You’ll often hear myself and other health care providers use the term “patient-centred care” and while this may seem self-explanatory there are three main components (with equal importance) that contribute to provide patients with the best care possible. These are outlined below:
Component 1: Clinical Experience
This part is my job. Like lawyers, I use precedent. If something has worked in the past with a similar complaint, I could chose to include that type of treatment in your plan. This is also true vice versa. It’s about finding what works. Clinical experience is what builds a practitioner’s ability to make the decisions for their patients. For example, my clinical rotations brought me both to the outskirts of Toronto, treating several repetitive or sporting injuries; while my second rotation was downtown Toronto at Sherbourne Health Centre, treating several complex cases- both of which provided me with differing insights into the profession.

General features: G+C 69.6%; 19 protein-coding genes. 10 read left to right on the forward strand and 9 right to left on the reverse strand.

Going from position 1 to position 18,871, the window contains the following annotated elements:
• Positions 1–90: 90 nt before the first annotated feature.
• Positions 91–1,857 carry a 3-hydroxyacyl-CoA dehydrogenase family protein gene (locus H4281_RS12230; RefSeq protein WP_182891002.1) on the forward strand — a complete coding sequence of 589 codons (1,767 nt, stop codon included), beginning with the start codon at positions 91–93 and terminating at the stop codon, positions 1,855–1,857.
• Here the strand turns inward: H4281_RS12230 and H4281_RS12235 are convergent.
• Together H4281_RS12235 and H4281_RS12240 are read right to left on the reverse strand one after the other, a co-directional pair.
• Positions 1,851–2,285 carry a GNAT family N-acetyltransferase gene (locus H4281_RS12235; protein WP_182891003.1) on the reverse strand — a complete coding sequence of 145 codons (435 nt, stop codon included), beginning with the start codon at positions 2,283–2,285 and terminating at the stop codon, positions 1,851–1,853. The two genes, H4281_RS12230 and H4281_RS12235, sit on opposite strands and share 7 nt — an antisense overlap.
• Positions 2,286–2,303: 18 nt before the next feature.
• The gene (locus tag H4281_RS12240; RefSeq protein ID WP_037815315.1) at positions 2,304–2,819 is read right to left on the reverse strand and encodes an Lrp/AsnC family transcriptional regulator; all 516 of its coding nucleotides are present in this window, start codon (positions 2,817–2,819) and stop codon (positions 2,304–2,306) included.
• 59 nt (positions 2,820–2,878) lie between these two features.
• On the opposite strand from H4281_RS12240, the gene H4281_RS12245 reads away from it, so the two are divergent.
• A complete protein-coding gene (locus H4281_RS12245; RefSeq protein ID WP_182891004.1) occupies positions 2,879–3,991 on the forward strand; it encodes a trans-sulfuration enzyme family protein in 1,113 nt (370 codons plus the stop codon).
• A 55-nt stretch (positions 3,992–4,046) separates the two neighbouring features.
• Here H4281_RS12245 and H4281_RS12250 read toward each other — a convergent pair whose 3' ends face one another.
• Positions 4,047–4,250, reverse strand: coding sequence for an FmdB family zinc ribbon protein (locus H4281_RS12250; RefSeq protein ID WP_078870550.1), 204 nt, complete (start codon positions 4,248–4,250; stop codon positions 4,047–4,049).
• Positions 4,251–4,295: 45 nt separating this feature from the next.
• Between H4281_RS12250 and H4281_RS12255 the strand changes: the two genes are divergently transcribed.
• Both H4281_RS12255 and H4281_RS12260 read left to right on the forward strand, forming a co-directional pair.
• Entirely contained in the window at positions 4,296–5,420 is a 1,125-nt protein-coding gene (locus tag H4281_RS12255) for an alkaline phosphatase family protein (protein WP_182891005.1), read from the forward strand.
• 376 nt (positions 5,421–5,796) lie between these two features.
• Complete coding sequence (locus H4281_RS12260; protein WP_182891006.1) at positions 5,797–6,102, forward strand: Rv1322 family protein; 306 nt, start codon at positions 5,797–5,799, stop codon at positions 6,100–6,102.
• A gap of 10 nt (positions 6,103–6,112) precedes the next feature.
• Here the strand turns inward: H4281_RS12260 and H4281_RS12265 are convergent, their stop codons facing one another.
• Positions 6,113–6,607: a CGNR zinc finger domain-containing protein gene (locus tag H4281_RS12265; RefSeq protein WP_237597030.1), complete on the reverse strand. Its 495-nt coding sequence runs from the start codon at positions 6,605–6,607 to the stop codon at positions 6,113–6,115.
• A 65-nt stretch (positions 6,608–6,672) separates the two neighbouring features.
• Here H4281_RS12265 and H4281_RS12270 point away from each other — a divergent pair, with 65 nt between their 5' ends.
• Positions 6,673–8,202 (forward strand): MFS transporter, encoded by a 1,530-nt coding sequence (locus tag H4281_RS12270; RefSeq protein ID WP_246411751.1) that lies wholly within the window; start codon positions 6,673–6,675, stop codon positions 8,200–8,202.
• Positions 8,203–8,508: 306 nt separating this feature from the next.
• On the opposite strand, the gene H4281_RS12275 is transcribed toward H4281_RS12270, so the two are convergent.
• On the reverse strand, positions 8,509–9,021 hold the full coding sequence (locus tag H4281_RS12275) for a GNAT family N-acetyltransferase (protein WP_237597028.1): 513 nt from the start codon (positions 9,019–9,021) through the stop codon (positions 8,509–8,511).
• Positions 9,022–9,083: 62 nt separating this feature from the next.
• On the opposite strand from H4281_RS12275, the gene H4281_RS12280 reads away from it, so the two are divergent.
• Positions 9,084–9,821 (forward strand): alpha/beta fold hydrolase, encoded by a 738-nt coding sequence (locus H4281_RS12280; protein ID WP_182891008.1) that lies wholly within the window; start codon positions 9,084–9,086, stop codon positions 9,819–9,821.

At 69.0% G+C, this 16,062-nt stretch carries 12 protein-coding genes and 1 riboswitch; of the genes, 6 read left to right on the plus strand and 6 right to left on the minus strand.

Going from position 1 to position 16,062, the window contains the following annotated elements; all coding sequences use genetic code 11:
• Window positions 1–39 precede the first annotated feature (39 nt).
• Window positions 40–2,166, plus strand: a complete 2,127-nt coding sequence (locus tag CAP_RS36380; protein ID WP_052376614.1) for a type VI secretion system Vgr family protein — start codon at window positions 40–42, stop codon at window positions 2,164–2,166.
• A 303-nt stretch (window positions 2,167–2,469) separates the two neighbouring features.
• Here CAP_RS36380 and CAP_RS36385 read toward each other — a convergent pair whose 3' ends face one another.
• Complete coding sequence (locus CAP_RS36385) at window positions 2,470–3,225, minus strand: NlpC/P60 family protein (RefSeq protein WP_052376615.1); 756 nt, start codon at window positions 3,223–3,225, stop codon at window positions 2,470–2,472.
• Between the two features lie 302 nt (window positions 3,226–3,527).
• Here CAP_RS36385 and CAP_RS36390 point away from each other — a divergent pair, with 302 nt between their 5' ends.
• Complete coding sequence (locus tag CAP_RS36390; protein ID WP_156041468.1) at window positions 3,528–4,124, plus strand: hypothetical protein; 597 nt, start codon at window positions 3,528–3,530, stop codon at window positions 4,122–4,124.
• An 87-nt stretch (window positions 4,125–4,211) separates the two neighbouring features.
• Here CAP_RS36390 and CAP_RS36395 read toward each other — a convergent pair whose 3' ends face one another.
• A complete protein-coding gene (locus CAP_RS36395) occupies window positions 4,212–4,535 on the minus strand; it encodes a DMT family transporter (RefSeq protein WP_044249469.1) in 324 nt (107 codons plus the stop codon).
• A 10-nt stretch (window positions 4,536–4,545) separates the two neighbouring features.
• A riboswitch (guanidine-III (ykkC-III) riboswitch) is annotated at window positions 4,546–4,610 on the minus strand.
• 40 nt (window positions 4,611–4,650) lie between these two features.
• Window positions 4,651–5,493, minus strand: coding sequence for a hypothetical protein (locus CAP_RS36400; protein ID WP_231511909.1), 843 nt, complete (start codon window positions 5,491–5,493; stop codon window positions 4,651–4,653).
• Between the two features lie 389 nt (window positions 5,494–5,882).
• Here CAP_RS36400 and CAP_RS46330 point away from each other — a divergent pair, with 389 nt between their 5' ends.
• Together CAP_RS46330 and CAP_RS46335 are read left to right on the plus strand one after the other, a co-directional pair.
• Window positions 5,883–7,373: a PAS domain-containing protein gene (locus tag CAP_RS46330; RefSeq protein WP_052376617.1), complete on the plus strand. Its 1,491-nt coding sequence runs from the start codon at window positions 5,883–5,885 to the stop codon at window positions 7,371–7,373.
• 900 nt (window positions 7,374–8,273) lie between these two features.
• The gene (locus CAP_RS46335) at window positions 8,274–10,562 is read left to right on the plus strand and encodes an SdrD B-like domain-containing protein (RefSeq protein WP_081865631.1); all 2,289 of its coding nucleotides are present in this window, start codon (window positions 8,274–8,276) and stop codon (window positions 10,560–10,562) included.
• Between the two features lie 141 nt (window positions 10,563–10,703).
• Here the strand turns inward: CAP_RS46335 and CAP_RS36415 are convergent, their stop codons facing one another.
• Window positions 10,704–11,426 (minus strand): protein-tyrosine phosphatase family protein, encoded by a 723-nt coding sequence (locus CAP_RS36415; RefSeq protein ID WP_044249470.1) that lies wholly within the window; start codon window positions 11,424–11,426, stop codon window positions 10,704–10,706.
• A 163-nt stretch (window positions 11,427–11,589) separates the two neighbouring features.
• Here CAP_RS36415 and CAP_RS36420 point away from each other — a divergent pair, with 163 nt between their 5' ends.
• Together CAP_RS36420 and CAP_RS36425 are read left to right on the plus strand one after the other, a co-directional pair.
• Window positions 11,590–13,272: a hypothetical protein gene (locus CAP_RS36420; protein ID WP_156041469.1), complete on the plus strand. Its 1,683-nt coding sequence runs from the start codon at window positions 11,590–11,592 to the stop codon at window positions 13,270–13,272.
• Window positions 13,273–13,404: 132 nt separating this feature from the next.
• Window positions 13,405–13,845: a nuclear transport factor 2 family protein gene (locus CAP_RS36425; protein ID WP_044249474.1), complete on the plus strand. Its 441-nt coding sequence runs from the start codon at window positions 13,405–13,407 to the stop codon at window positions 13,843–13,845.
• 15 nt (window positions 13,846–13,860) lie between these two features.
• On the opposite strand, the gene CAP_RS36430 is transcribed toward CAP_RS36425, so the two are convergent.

Component 2: Current Literature
Patient-centred care takes into consideration what the most current literature says on a topic of, for example: diagnosis, efficacy of certain tests, and treatment outcomes. Behind the scenes, this is what evidence-based practitioners are doing constantly. It is important to adapt to the changing literature and make clinical decisions with it in mind. I have heard colleagues say that our chiropractic education begins after graduation- where it is our responsibility, and our duty to the patient, to remain up on progress being made in the field of musculoskeletal health.
Component 3: Patient Preference
This is arguably the most important piece of the puzzle. A good treatment plan will have your (the patient’s) personal preference in mind. While recommendations will be made, you are ultimately the one who decides to proceed with the plan of management. Chiropractors have several tools in their toolbelt, which means that we can adapt to these preferences and create an effective plan that both the you and the practitioner can be happy with.
I hope this helps to clarify what patient-centred care is. As always, questions welcome!